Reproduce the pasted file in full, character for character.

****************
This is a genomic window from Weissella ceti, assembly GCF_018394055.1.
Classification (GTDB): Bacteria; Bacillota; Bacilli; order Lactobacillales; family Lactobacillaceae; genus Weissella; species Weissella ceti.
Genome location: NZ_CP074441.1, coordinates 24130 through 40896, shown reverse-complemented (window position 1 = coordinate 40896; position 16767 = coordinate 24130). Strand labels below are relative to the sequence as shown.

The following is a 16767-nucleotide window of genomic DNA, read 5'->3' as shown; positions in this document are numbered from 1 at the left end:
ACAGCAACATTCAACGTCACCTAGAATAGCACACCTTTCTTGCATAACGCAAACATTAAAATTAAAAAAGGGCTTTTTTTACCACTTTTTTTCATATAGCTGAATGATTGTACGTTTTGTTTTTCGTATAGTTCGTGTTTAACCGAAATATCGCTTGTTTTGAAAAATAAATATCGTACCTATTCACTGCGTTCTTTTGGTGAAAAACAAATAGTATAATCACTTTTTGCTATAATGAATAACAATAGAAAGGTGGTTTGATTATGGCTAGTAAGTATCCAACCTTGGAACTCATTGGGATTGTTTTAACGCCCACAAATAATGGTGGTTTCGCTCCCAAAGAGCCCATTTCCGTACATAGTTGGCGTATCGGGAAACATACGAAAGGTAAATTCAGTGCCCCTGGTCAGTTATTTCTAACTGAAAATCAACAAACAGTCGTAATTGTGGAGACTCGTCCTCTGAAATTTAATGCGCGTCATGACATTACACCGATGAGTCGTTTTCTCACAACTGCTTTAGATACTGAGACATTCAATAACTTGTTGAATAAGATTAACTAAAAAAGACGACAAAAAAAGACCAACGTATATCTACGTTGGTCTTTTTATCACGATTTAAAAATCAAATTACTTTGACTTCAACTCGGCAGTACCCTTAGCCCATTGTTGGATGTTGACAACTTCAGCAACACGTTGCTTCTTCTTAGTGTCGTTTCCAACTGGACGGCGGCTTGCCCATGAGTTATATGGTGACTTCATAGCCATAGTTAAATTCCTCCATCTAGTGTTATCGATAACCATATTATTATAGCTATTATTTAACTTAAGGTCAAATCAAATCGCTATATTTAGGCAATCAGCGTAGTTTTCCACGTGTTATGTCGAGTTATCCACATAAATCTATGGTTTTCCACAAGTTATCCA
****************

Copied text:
This is a genomic window from Weissella ceti, assembly GCF_018394055.1.
Classification (GTDB): Bacteria; Bacillota; Bacilli; order Lactobacillales; family Lactobacillaceae; genus Weissella; species Weissella ceti.
Genome location: NZ_CP074441.1, coordinates 24130 through 40896, shown reverse-complemented (window position 1 = coordinate 40896; position 16767 = coordinate 24130). Strand labels below are relative to the sequence as shown.

The following is a 16767-nucleotide window of genomic DNA, read 5'->3' as shown; positions in this document are numbered from 1 at the left end:
ACAGCAACATTCAACGTCACCTAGAATAGCACACCTTTCTTGCATAACGCAAACATTAAAATTAAAAAAGGGCTTTTTTTACCACTTTTTTTCATATAGCTGAATGATTGTACGTTTTGTTTTTCGTATAGTTCGTGTTTAACCGAAATATCGCTTGTTTTGAAAAATAAATATCGTACCTATTCACTGCGTTCTTTTGGTGAAAAACAAATAGTATAATCACTTTTTGCTATAATGAATAACAATAGAAAGGTGGTTTGATTATGGCTAGTAAGTATCCAACCTTGGAACTCATTGGGATTGTTTTAACGCCCACAAATAATGGTGGTTTCGCTCCCAAAGAGCCCATTTCCGTACATAGTTGGCGTATCGGGAAACATACGAAAGGTAAATTCAGTGCCCCTGGTCAGTTATTTCTAACTGAAAATCAACAAACAGTCGTAATTGTGGAGACTCGTCCTCTGAAATTTAATGCGCGTCATGACATTACACCGATGAGTCGTTTTCTCACAACTGCTTTAGATACTGAGACATTCAATAACTTGTTGAATAAGATTAACTAAAAAAGACGACAAAAAAAGACCAACGTATATCTACGTTGGTCTTTTTATCACGATTTAAAAATCAAATTACTTTGACTTCAACTCGGCAGTACCCTTAGCCCATTGTTGGATGTTGACAACTTCAGCAACACGTTGCTTCTTCTTAGTGTCGTTTCCAACTGGACGGCGGCTTGCCCATGAGTTATATGGTGACTTCATAGCCATAGTTAAATTCCTCCATCTAGTGTTATCGATAACCATATTATTATAGCTATTATTTAACTTAAGGTCAAATCAAATCGCTATATTTAGGCAATCAGCGTAGTTTTCCACGTGTTATGTCGAGTTATCCACATAAATCTATGGTTTTCCACAAGTTATCCA